Supreme court ruling favouring ski buddy system good for area heli tour operators 

British tourist found not responsible for ski companion's death in precedent-setting case

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A landmark B.C. Supreme Court decision last week ruling that skiers aren't responsible for the death of "ski buddies" on backcountry tours was welcome news to Whistler's largest heli-skiing operator.

"(The ruling) was a relief and it seemed like the right decision," said Whistler Heli-Skiing's general manager Mike Sadan. "At the end of the day people want to help each other, that's their instinct and it's something we encourage."

The ruling arose out of a court case that saw Colorado's Elizabeth Kennedy file a lawsuit after her husband Mark died from falling into a tree well on a heli-skiing trip near Blue River, B.C. in January 2009.

Kennedy claimed that British tourist Adrian Coe, who had been assigned as her husband's ski buddy prior to the accident, was responsible for the death because he didn't stay close enough to his partner and ultimately delayed rescue efforts.

In a precedent-setting decision, Justice Barbara Fisher dismissed the widow's claims, enshrining the ski buddy system for backcountry users across the country.

In her ruling, Justice Fisher wrote that, "Mr. Kennedy met a tragic and untimely death, but he did so after a terrible accident while participating in a high-risk sport and responsibility for his death cannot be placed on Mr. Coe."

Fisher wrote that placing liability on Coe could have set a dangerous precedent for backcountry skiers, and would potentially discourage them from assisting in future rescue efforts for fear of legal repercussions.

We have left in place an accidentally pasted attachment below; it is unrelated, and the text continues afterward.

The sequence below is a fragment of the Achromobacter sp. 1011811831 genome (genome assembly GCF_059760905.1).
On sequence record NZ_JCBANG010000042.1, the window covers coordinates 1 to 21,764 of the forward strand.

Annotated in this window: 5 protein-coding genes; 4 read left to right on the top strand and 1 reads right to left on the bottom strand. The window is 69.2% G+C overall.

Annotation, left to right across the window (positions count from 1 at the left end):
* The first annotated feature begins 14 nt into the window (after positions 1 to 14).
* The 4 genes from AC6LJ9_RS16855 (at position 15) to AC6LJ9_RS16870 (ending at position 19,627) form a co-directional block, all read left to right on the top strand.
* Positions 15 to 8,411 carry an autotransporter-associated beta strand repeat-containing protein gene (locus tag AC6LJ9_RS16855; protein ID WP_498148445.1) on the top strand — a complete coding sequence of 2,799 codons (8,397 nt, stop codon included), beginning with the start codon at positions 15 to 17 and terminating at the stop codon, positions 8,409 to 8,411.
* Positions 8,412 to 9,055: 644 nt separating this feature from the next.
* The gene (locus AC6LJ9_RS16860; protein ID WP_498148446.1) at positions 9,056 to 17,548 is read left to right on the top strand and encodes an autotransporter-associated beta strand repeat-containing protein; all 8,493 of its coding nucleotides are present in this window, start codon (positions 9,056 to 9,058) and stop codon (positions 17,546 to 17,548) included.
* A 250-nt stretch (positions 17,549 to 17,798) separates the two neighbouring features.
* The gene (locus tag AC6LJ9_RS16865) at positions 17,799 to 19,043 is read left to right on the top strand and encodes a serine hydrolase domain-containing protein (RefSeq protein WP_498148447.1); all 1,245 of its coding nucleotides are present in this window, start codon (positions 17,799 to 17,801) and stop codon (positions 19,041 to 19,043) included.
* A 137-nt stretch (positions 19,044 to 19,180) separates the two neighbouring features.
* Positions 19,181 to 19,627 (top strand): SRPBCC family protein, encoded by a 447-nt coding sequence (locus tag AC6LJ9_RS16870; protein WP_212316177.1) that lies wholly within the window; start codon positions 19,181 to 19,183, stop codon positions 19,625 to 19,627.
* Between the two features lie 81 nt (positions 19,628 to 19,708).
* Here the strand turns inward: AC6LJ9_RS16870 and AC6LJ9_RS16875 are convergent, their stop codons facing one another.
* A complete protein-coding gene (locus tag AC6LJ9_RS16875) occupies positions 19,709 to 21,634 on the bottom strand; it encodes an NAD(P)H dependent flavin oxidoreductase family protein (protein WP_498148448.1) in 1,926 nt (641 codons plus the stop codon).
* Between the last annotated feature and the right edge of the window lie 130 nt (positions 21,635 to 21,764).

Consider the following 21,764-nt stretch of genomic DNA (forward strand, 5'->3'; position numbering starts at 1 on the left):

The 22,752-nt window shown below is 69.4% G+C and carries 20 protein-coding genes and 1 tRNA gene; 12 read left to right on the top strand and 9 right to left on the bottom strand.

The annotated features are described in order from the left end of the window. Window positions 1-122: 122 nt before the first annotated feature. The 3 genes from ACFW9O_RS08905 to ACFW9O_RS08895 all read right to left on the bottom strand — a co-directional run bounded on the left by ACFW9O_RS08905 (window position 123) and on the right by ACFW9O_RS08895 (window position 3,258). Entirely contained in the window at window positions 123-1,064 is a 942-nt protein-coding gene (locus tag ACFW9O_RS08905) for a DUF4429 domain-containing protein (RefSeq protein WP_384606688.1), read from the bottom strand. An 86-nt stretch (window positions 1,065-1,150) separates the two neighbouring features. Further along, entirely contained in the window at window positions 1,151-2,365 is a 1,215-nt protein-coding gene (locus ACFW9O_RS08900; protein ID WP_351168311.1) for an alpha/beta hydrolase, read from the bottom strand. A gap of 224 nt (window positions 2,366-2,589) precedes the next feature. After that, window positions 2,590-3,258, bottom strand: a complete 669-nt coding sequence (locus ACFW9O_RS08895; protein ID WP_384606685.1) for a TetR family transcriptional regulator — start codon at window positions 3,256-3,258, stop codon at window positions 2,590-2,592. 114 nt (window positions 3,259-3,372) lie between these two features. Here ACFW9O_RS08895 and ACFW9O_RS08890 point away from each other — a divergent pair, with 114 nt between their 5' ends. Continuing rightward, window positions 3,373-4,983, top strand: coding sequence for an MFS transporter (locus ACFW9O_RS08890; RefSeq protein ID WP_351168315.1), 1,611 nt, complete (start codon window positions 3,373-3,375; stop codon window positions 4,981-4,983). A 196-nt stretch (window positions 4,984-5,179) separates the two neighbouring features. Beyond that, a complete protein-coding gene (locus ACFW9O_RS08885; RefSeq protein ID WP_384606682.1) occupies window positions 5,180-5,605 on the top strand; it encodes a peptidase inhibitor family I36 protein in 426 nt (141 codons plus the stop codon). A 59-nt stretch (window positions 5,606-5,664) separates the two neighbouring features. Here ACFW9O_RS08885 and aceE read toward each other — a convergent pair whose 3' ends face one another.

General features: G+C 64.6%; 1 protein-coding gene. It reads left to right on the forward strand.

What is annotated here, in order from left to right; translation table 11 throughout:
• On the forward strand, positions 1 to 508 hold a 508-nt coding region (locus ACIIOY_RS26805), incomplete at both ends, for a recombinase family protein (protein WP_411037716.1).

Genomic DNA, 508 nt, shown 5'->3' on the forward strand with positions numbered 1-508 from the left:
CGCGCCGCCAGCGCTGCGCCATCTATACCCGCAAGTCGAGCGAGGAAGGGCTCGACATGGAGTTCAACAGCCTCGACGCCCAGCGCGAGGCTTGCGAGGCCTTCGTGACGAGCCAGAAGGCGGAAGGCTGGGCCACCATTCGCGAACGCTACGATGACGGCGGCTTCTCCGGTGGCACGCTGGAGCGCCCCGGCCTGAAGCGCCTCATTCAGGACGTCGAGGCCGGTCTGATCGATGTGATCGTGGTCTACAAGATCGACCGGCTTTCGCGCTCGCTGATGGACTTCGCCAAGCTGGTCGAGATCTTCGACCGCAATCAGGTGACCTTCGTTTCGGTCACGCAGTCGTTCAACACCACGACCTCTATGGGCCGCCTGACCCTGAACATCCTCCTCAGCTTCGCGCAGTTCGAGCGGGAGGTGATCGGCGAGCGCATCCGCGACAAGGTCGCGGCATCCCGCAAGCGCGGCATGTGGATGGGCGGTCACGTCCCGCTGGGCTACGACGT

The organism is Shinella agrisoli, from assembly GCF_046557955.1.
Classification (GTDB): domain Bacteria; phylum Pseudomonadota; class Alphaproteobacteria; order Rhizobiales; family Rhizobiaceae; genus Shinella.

Furthermore, since Kennedy paid for the heli tour, signed a contract waiving liability and was aware of the flexibility of the ski buddy system based on the terrain, Coe could not be found liable, according to the judge.

Guides at Whistler Heli-Skiing, which has a 432,000-acre tenure with 475 runs, brief each client thoroughly on companion rescue, Sadan said, as well as on avalanche and tree-well rescue strategies.

Packs, shovels and radios, which clients have access to, are carried by guides and, said Sadan, generally heli skiers want to assist their riding partners in any way possible and have no fear of possible legal repercussions during rescues.

If the judge had found that Coe was responsible for Kennedy's death, Pemberton Search and Rescue manager Dave Steers said it would have had an impact on heli-ski operations and could have eroded safety measures already in place.

"If you thought when you were going heli-skiing that you were entirely responsible for the well-being of somebody you didn't know, that might discourage you from actually participating in the activity," he said.

Steers said it's essential that heli skiers listen to their guide at all times, and he recommended riding with a companion on backcountry heli-tours in case a guide loses track of client.

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